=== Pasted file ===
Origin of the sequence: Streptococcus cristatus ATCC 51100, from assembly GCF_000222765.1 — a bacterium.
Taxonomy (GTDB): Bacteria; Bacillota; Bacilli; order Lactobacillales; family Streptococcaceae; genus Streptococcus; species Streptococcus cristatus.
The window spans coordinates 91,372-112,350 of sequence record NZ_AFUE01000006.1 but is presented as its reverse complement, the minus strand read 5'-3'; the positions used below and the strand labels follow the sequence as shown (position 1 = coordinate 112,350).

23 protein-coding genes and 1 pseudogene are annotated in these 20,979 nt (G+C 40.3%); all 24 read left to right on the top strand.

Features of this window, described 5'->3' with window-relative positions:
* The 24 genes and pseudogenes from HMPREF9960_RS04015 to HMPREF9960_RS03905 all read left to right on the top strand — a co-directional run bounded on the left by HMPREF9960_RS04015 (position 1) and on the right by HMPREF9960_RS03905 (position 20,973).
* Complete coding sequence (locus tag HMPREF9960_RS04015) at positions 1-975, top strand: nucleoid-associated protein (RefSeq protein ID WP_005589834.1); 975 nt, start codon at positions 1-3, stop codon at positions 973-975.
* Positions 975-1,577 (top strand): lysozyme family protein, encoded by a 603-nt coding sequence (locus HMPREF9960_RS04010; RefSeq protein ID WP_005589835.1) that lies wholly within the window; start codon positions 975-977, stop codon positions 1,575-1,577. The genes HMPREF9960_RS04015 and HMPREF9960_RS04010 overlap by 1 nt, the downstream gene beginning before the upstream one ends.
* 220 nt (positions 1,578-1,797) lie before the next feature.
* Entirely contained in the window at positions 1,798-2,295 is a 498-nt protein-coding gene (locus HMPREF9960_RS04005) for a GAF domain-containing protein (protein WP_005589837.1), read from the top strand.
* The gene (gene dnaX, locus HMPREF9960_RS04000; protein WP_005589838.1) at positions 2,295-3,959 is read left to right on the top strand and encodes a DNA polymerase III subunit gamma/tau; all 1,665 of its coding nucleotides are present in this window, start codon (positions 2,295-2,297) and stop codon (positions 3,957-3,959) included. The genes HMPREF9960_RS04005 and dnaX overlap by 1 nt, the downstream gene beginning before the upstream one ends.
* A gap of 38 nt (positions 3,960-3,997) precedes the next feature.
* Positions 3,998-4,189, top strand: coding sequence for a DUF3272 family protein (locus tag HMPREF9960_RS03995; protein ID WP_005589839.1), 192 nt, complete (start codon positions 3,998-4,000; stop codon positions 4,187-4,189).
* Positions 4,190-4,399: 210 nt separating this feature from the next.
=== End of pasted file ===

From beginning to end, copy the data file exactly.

Origin of the sequence: Streptococcus cristatus ATCC 51100, from assembly GCF_000222765.1 — a bacterium.
Taxonomy (GTDB): Bacteria; Bacillota; Bacilli; order Lactobacillales; family Streptococcaceae; genus Streptococcus; species Streptococcus cristatus.
The window spans coordinates 91,372-112,350 of sequence record NZ_AFUE01000006.1 but is presented as its reverse complement, the minus strand read 5'-3'; the positions used below and the strand labels follow the sequence as shown (position 1 = coordinate 112,350).

23 protein-coding genes and 1 pseudogene are annotated in these 20,979 nt (G+C 40.3%); all 24 read left to right on the top strand.

Features of this window, described 5'->3' with window-relative positions:
* The 24 genes and pseudogenes from HMPREF9960_RS04015 to HMPREF9960_RS03905 all read left to right on the top strand — a co-directional run bounded on the left by HMPREF9960_RS04015 (position 1) and on the right by HMPREF9960_RS03905 (position 20,973).
* Complete coding sequence (locus tag HMPREF9960_RS04015) at positions 1-975, top strand: nucleoid-associated protein (RefSeq protein ID WP_005589834.1); 975 nt, start codon at positions 1-3, stop codon at positions 973-975.
* Positions 975-1,577 (top strand): lysozyme family protein, encoded by a 603-nt coding sequence (locus HMPREF9960_RS04010; RefSeq protein ID WP_005589835.1) that lies wholly within the window; start codon positions 975-977, stop codon positions 1,575-1,577. The genes HMPREF9960_RS04015 and HMPREF9960_RS04010 overlap by 1 nt, the downstream gene beginning before the upstream one ends.
* 220 nt (positions 1,578-1,797) lie before the next feature.
* Entirely contained in the window at positions 1,798-2,295 is a 498-nt protein-coding gene (locus HMPREF9960_RS04005) for a GAF domain-containing protein (protein WP_005589837.1), read from the top strand.
* The gene (gene dnaX, locus HMPREF9960_RS04000; protein WP_005589838.1) at positions 2,295-3,959 is read left to right on the top strand and encodes a DNA polymerase III subunit gamma/tau; all 1,665 of its coding nucleotides are present in this window, start codon (positions 2,295-2,297) and stop codon (positions 3,957-3,959) included. The genes HMPREF9960_RS04005 and dnaX overlap by 1 nt, the downstream gene beginning before the upstream one ends.
* A gap of 38 nt (positions 3,960-3,997) precedes the next feature.
* Positions 3,998-4,189, top strand: coding sequence for a DUF3272 family protein (locus tag HMPREF9960_RS03995; protein ID WP_005589839.1), 192 nt, complete (start codon positions 3,998-4,000; stop codon positions 4,187-4,189).
* Positions 4,190-4,399: 210 nt separating this feature from the next.